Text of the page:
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Tiresias: The Ancient Mediterranean Religions Source Database



10524
Suetonius, Vespasianus, 18


nan He was the first to establish a regular salary of a hundred thousand sesterces for Latin and Greek teachers of rhetoric, paid from the privy purse. He also presented eminent poets with princely largess and great rewards, and artists, too, such as the restorer of the Venus of Cos and of the Colossus. To a mechanical engineer, who promised to transport some heavy columns to the Capitol at small expense, he gave no mean reward for his invention, but refused to make use of it, saying: "You must let me feed my poor commons.


Intertexts (texts cited often on the same page as the searched text):

28 results
1. Ennius, Annales, 363 (3rd cent. BCE - 2nd cent. BCE)

2. Cicero, In Verrem, 2.1.55, 2.4.79, 2.4.120-2.4.121 (2nd cent. BCE - 1st cent. BCE)

3. Dionysius of Halycarnassus, Roman Antiquities, 4.40.7 (1st cent. BCE - 1st cent. BCE)

4.40.7.  And it was made clear by another prodigy that this man was dear to the gods; in consequence of which that fabulous and incredible opinion I have already mentioned concerning his birth also came to be regarded by many as true. For in the temple of Fortune which he himself had built there stood a gilded wooden statue of Tullius, and when a conflagration occurred and everything else was destroyed, this statue alone remained uninjured by the flames. And even to this day, although the temple itself and all the objects in it, which were restored to their formed condition after the fire, are obviously the products of modern art, the statue, as aforetime, is of ancient workmanship; for it still remains an object of veneration by the Romans. Concerning Tullius these are all the facts that have been handed down to us.
4. Livy, History, 23.30.13, 23.31.9, 24.47.15, 33.27.4, 38.9, 38.43.5, 42.6 (1st cent. BCE - 1st cent. BCE)

5. Ovid, Fasti, 6.569-6.572, 6.613-6.625 (1st cent. BCE - 1st cent. CE)

6.569. Day, doubled the enemy’s strength. 6.570. Fortuna, the same day is yours, your temple 6.571. Founded by the same king, in the same place. 6.572. And whose is that statue hidden under draped robes? 6.613. Yet she still dared to visit her father’s temple 6.614. His monument: what I tell is strange but true. 6.615. There was a statue enthroned, an image of Servius: 6.616. They say it put a hand to its eyes 6.617. And a voice was heard: ‘Hide my face 6.618. Lest it view my own wicked daughter.’ 6.619. It was veiled by cloth, Fortune refused to let the robe 6.620. Be removed, and she herself spoke from her temple: 6.621. ‘The day when Servius’ face is next revealed 6.622. Will be a day when shame is cast aside.’ 6.623. Women, beware of touching the forbidden cloth 6.624. (It’s sufficient to utter prayers in solemn tones) 6.625. And let him who was the City’s seventh king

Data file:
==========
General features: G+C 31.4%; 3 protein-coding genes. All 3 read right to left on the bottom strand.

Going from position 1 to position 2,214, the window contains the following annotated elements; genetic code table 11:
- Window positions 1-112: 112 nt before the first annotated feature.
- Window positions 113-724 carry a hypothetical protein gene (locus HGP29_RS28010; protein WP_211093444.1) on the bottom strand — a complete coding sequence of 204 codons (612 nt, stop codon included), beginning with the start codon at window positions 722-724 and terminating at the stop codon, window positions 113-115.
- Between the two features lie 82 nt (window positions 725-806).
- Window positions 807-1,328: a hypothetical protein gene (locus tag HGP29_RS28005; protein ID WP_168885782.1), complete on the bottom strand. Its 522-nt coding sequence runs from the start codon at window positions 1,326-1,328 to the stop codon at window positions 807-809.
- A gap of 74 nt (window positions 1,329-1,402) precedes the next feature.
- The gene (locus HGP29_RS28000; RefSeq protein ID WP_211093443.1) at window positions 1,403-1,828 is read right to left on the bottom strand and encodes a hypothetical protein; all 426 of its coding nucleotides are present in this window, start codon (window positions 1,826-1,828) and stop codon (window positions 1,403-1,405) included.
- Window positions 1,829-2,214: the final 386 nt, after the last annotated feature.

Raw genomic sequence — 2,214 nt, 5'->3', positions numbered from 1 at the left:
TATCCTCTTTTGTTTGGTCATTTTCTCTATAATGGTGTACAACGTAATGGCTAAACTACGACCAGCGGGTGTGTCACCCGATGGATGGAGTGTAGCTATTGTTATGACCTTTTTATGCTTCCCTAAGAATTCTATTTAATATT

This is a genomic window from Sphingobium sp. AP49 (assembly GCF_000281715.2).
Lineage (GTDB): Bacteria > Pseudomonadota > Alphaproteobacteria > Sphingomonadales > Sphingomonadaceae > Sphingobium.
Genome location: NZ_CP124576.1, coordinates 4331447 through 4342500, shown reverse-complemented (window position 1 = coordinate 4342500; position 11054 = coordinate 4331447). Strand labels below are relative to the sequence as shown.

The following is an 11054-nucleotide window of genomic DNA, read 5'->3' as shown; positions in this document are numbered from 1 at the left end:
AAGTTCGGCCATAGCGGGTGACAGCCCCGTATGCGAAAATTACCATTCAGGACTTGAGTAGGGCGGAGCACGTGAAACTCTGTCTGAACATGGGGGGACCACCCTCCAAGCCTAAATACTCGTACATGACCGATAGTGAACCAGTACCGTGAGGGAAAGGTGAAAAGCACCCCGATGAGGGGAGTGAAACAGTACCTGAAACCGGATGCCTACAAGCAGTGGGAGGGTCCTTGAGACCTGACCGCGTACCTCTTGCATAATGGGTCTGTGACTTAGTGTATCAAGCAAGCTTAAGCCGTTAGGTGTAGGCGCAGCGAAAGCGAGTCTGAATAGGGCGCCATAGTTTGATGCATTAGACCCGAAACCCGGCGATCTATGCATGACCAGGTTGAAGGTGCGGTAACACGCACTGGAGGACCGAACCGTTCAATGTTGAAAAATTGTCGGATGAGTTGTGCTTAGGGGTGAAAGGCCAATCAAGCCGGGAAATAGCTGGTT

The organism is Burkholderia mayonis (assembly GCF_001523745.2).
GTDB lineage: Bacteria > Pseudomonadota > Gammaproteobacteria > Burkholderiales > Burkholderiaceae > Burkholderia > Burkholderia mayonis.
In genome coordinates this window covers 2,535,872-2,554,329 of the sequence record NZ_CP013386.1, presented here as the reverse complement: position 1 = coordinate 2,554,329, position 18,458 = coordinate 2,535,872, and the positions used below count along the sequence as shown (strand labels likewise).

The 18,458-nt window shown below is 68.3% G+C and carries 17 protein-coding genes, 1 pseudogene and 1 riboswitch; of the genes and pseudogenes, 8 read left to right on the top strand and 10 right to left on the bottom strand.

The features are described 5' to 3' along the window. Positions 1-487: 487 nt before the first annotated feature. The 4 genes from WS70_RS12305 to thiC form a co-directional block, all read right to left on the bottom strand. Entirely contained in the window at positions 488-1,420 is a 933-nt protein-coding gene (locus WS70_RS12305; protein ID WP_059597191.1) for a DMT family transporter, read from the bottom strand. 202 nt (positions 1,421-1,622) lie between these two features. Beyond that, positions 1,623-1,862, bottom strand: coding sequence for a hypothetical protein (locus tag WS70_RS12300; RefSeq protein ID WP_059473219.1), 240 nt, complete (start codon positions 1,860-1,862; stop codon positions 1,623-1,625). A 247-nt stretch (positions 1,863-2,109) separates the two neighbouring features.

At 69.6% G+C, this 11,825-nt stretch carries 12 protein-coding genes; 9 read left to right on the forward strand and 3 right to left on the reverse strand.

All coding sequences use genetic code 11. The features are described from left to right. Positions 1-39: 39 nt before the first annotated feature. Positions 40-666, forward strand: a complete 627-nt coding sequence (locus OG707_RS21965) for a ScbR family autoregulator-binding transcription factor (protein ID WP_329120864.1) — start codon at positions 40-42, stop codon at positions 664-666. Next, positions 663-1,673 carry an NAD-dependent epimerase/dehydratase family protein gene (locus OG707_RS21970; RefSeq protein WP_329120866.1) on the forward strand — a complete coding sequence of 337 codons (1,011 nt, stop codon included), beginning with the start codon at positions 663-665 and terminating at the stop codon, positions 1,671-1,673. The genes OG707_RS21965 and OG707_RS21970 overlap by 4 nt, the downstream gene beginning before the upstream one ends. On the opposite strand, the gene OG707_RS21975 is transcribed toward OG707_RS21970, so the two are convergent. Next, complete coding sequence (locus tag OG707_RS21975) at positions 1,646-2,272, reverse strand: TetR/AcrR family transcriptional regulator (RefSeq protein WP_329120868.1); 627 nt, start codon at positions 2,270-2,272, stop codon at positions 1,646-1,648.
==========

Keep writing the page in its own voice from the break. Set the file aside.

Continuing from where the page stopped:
6. Strabo, Geography, 7.6.1 (1st cent. BCE - 1st cent. BCE)

7.6.1. Pontic seaboard The remainder of the country between the Ister and the mountains on either side of Paeonia consists of that part of the Pontic seaboard which extends from the Sacred Mouth of the Ister as far as the mountainous country in the neighborhood of the Haemus and as far as the mouth at Byzantium. And just as, in traversing the Illyrian seaboard, I proceeded as far as the Ceraunian Mountains, because, although they fall outside the mountainous country of Illyria, they afford an appropriate limit, and just as I determined the positions of the tribes of the interior by these mountains, because I thought that marks of this kind would be more significant as regards both the description at hand and what was to follow, so also in this case the seaboard, even though it falls beyond the mountain-line, will nevertheless end at an appropriate limit — the mouth of the Pontus — as regards both the description at hand and that which comes next in order. So, then, if one begins at the Sacred Mouth of the Ister and keeps the continuous seaboard on the right, one comes, at a distance of five hundred stadia, to a small town, Ister, founded by the Milesians; then, at a distance of two hundred and fifty stadia, to a second small town, Tomis; then, at two hundred and eighty stadia, to a city Callatis, a colony of the Heracleotae; then, at one thousand three hundred stadia, to Apollonia, a colony of the Milesians. The greater part of Apollonia was founded on a certain isle, where there is a sanctuary of Apollo, from which Marcus Lucullus carried off the colossal statue of Apollo, a work of Calamis, which he set up in the Capitolium. In the interval between Callatis and Apollonia come also Bizone, of which a considerable part was engulfed by earthquakes, Cruni, Odessus, a colony of the Milesians, and Naulochus, a small town of the Mesembriani. Then comes the Haemus Mountain, which reaches the sea here; then Mesembria, a colony of the Megarians, formerly called Menebria (that is, city of Menas, because the name of its founder was Menas, while bria is the word for city in the Thracian language. In this way, also, the city of Selys is called Selybria and Aenus was once called Poltyobria). Then come Anchiale, a small town belonging to the Apolloniatae, and Apollonia itself. On this coast-line is Cape Tirizis, a stronghold, which Lysimachus once used as a treasury. Again, from Apollonia to the Cyaneae the distance is about one thousand five hundred stadia; and in the interval are Thynias, a territory belonging to the Apolloniatae (Anchiale, which also belongs to the Apolloniatae), and also Phinopolis and Andriake, which border on Salmydessus. Salmydessus is a desert and stony beach, harborless and wide open to the north winds, and in length extends as far as the Cyaneae, a distance of about seven hundred stadia; and all who are cast ashore on this beach are plundered by the Astae, a Thracian tribe who are situated above it. The Cyaneae are two islets near the mouth of the Pontus, one close to Europe and the other to Asia; they are separated by a channel of about twenty stadia and are twenty stadia distant both from the sanctuary of the Byzantines and from the sanctuary of the Chalcedonians. And this is the narrowest part of the mouth of the Euxine, for when one proceeds only ten stadia farther one comes to a headland which makes the strait only five stadia in width, and then the strait opens to a greater width and begins to form the Propontis.